Online petitions get 60,000 signatures for RBI Governor Raghuram Rajan's second term
With numerous political and corporate opinions swarming over RBI governor Raghuram Rajan's tenure, Internet is abuzz with at least seven online petitions doing the rounds in support of a second term for him, and have together garnered nearly 60,000 signatures so far.
On the other side of the debate, at least two petitions are making a case against extending Rajan's term, but they have got relatively little support so far. A noted economist and often hailed as the 'James Bond' of the central banking space, Rajan is currently at the centre of a debate on whether he would get an extension or not beyond his current three-year tenure, ending September. Some sections of the ruling BJP have openly voiced their opposition to his continuance in the post, although top government functionaries have said that any decision would be taken only closer to the end of his term.
Vocal BJP leader and Rajya Sabha MP Subramanian Swamy has called for the immediate sacking of Rajan, but the government is yet to spell out its official stance. Amid this continuing debate in the corridors of power and among business leaders - many of whom want Rajan to be more forthcoming with interest rate cuts and less lethal on bad loans, but still in public utterances favour a second term for him -- the buzz is growing in the online space too.
Close to 60,000 people had signed petitions on online petition platform Change.org at the last count, asking Prime Minister Narendra Modi to allow a second term to Rajan at RBI.
Within a month, at least seven petitions have been started on this platform.
The consolidated number of signatures on these five petitions has reached nearly 60,000 according to Change.org. One of the petitions started by Rajesh Palaria from Bengaluru has alone received 57,000 signatures.
Raghuram Rajan has been doing a great job by balancing and maneuvering Indian economy through the populism which endangers it. He is very crucial for India's growth story now, said his petition. The one petition opposing another tenure, however, describes Rajan as "a student of old school of thoughts", but had only 15 supporters at the last count.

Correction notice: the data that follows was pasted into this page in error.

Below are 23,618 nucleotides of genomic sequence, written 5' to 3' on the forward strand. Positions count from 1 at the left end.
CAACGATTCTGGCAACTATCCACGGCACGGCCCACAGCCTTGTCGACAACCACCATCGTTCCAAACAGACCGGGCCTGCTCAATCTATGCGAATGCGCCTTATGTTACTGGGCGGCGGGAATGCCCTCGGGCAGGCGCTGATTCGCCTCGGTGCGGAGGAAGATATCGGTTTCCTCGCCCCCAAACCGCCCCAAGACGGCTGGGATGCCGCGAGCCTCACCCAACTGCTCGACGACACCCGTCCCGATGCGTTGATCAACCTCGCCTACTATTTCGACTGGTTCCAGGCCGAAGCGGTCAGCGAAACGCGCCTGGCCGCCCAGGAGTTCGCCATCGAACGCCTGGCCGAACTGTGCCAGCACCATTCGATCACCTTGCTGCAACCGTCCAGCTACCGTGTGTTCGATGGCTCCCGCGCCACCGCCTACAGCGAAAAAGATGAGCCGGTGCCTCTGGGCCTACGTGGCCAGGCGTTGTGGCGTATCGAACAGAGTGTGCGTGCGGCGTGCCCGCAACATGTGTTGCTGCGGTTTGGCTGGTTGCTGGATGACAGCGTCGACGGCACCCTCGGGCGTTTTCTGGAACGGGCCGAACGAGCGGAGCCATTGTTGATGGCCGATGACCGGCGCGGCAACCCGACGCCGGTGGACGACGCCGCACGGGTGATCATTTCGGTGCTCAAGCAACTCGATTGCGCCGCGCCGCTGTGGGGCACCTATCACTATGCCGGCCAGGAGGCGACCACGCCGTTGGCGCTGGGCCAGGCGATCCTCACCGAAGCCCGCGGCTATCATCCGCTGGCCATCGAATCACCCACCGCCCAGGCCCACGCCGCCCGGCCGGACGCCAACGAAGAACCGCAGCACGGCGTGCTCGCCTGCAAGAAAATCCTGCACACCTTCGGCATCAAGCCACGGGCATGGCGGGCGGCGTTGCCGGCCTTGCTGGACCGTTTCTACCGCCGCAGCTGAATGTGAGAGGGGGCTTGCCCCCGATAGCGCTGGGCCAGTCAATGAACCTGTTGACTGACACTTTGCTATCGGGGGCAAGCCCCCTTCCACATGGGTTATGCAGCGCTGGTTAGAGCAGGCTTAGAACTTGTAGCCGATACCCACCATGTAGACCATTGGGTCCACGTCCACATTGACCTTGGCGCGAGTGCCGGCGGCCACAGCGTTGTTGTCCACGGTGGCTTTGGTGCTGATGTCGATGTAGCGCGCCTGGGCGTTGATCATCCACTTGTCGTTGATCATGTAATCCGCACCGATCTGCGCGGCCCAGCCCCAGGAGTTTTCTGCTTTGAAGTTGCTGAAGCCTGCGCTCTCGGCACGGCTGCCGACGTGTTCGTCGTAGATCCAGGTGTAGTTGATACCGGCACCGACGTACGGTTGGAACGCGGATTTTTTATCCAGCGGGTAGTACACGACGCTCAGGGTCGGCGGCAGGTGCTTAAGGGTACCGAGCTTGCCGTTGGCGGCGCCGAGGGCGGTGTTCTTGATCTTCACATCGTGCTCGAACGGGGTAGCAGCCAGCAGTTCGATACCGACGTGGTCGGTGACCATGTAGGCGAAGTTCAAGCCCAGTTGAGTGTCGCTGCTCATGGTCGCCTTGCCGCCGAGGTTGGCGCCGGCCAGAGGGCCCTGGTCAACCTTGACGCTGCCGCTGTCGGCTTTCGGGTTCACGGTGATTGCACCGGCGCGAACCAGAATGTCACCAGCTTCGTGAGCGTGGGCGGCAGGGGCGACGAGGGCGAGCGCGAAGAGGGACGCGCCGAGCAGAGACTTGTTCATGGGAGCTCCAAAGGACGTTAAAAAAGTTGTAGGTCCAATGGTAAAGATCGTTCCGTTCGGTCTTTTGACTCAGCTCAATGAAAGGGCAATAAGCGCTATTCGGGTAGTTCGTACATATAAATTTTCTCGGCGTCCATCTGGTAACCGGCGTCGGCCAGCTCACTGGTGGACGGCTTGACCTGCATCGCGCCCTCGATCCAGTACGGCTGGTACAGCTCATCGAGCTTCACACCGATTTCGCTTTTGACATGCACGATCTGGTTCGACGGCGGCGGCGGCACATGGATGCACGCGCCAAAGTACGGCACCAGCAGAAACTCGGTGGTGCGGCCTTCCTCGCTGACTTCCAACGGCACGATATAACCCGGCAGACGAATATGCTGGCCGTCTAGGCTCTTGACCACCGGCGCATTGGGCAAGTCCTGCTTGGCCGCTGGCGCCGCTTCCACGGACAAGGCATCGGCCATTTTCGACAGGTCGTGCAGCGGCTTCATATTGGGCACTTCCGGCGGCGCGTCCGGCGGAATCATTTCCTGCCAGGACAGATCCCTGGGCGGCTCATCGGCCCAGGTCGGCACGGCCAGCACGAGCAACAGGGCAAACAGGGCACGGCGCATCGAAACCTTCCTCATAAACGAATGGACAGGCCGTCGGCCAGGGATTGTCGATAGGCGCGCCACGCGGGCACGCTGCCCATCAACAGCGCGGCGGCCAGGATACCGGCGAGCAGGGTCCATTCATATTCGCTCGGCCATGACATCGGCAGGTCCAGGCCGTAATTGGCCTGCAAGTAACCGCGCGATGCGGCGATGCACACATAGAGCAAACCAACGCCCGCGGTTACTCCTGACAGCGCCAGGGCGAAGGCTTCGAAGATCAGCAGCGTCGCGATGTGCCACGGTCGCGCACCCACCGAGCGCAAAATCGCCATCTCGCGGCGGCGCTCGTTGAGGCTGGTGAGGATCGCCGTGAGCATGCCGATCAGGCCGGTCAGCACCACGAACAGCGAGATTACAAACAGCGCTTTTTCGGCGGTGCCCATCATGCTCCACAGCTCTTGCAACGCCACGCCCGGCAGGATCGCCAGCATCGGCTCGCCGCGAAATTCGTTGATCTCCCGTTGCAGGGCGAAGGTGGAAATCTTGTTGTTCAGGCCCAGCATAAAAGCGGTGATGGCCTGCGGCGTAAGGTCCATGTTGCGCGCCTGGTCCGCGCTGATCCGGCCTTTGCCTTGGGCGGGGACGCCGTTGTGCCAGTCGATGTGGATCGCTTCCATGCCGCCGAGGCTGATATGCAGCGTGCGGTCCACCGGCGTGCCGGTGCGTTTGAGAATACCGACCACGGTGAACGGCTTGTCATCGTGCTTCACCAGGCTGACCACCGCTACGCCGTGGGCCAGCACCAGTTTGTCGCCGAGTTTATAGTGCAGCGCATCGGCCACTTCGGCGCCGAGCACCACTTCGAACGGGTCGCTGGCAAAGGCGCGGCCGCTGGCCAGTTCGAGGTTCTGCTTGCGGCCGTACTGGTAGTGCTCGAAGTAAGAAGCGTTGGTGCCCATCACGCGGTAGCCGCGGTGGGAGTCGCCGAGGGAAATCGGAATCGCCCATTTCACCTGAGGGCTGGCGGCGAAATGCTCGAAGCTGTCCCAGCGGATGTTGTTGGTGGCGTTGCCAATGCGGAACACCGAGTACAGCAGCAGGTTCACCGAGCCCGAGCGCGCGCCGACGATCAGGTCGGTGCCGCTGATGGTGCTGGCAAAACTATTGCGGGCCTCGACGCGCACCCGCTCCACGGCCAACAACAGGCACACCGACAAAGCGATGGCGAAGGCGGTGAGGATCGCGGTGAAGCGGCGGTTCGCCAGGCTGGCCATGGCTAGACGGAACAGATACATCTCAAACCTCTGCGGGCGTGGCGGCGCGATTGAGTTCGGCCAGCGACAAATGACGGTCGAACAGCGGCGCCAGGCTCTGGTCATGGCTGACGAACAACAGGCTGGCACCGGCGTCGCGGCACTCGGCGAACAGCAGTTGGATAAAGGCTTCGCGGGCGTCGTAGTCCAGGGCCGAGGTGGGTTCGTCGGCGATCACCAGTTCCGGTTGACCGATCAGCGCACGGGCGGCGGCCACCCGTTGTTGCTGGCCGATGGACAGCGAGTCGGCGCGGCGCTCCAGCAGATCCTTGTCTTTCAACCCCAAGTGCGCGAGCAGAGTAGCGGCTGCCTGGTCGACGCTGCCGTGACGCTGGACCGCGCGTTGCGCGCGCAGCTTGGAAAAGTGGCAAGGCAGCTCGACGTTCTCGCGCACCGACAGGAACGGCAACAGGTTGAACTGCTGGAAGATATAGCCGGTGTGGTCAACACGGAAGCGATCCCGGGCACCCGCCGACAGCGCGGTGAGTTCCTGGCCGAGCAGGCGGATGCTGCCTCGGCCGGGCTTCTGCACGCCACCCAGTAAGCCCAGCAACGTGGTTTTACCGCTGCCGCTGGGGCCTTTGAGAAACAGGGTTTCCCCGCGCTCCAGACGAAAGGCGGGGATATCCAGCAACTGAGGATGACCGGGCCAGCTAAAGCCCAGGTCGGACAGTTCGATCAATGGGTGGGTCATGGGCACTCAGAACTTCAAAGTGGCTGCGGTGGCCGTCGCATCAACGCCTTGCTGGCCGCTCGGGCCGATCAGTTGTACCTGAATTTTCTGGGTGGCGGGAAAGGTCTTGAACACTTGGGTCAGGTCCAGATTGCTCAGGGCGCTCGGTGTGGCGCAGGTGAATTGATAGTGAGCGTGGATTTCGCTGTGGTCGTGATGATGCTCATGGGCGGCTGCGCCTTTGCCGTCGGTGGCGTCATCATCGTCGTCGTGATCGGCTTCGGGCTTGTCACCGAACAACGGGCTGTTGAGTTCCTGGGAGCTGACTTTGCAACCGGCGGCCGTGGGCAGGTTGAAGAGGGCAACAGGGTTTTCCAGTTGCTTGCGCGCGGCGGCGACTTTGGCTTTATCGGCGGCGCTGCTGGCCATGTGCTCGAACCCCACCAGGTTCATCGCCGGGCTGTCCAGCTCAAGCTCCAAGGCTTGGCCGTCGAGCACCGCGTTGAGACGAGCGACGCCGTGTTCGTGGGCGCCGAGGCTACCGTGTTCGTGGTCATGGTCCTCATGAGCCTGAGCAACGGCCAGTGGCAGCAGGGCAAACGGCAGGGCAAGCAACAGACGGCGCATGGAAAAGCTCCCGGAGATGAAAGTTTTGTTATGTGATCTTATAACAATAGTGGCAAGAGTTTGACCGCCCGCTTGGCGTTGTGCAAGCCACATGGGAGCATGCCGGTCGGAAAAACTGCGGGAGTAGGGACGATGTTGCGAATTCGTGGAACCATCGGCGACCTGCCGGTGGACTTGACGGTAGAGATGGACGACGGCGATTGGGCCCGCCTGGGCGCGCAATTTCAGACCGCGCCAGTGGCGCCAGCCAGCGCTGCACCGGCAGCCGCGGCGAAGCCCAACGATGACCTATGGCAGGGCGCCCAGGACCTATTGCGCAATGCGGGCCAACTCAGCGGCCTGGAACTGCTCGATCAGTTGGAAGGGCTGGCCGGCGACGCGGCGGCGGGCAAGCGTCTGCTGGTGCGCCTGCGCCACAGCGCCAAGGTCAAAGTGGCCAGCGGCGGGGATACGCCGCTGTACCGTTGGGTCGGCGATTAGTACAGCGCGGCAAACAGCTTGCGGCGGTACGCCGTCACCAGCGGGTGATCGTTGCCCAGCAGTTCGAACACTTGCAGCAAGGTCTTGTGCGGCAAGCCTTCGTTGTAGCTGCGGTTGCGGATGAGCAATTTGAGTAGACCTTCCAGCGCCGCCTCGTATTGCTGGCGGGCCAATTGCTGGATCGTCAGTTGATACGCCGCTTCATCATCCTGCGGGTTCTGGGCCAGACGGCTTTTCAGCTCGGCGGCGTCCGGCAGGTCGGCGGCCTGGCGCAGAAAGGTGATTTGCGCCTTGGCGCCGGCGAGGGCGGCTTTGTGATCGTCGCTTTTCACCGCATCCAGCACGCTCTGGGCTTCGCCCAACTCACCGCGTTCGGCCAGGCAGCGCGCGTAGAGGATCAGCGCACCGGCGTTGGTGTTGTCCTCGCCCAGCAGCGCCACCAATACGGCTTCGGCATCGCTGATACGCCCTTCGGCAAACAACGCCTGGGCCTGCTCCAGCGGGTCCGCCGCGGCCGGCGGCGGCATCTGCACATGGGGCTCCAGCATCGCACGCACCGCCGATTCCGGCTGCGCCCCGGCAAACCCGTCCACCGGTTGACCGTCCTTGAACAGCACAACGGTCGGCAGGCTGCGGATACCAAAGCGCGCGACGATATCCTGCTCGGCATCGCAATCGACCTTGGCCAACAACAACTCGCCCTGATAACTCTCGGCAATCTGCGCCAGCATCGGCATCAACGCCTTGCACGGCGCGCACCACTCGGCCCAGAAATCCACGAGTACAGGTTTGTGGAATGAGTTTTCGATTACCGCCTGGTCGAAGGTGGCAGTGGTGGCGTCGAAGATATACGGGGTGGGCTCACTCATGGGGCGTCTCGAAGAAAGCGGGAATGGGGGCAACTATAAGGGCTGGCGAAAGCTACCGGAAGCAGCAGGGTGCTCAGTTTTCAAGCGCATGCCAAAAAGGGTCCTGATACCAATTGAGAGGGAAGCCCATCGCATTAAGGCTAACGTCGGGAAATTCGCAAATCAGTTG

The petition, started by one Lokesh Rastogi, says,
If the RBI Governor is not working at the same pace and direction as the government, how will the economy grow and the country move smoothly towards development? Raghuram Rajan is a student of old school of thoughts and needs to be changed without delay.
Another petition, with little support again, opposes giving the post of RBI chief to a "foreign talent".
A former Chief Economist of the International Monetary Fund (IMF), Rajan is currently on leave from the Chicago Booth School of Business, where he was Professor of Finance. He was appointed RBI Governor by the previous UPA government. In case he is not given an extension, Rajan would be the first RBI governor since 1992 to not have a five-year term.
Rajan has been facing a continuous attack by Swamy, among others, for what they term as the RBI chief's 'failure to lower interest rates and boost the economy'. Swamy has written twice to Modi calling for sacking of Rajan even before his term comes up for renewal in September. When asked about the extension to Rajan, Modi recently told the Wall Street Journal,
I don't think this administrative subject should be an issue of interest to the media. Besides, it will come up only in September
Denouncing any personal attack on Rajan, Finance Minister Arun Jaitley on his part said in an interview,
I do not approve of any of these comments being made by anyone as far as the personality is concerned, because the RBI and its Governor is an important institution in Indian economy.
Naushad Forbes, president of the Confederation of Indian Industry (CII), echoed Jaitley's stand that personal attacks are unwarranted.
I would only repeat what Finance Minister has said that I don't think personal attacks are warranted. I don't think they serve us well at all as a country. They in a sense actually are demeaning. So I agree with him 100 percent," he said in a meeting at Osaka, Japan